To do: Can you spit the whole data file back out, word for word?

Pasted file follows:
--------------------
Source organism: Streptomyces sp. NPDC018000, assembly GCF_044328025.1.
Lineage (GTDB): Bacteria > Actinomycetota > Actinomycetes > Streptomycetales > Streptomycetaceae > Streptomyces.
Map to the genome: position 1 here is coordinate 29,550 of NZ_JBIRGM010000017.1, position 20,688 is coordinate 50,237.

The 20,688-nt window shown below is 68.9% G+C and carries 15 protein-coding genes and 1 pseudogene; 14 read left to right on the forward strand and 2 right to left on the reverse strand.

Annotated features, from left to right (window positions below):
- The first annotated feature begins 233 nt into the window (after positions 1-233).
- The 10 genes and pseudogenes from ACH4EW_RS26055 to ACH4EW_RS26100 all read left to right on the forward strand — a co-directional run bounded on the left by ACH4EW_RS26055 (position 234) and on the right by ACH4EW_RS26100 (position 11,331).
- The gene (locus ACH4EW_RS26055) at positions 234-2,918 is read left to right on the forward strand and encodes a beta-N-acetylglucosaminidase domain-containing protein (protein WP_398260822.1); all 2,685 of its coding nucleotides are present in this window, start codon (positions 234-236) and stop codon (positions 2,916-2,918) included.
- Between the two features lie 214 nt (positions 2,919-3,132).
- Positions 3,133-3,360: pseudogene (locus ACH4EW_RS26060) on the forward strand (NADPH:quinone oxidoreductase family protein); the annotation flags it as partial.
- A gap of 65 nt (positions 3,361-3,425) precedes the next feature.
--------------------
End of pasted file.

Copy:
Source organism: Streptomyces sp. NPDC018000, assembly GCF_044328025.1.
Lineage (GTDB): Bacteria > Actinomycetota > Actinomycetes > Streptomycetales > Streptomycetaceae > Streptomyces.
Map to the genome: position 1 here is coordinate 29,550 of NZ_JBIRGM010000017.1, position 20,688 is coordinate 50,237.

The 20,688-nt window shown below is 68.9% G+C and carries 15 protein-coding genes and 1 pseudogene; 14 read left to right on the forward strand and 2 right to left on the reverse strand.

Annotated features, from left to right (window positions below):
- The first annotated feature begins 233 nt into the window (after positions 1-233).
- The 10 genes and pseudogenes from ACH4EW_RS26055 to ACH4EW_RS26100 all read left to right on the forward strand — a co-directional run bounded on the left by ACH4EW_RS26055 (position 234) and on the right by ACH4EW_RS26100 (position 11,331).
- The gene (locus ACH4EW_RS26055) at positions 234-2,918 is read left to right on the forward strand and encodes a beta-N-acetylglucosaminidase domain-containing protein (protein WP_398260822.1); all 2,685 of its coding nucleotides are present in this window, start codon (positions 234-236) and stop codon (positions 2,916-2,918) included.
- Between the two features lie 214 nt (positions 2,919-3,132).
- Positions 3,133-3,360: pseudogene (locus ACH4EW_RS26060) on the forward strand (NADPH:quinone oxidoreductase family protein); the annotation flags it as partial.
- A gap of 65 nt (positions 3,361-3,425) precedes the next feature.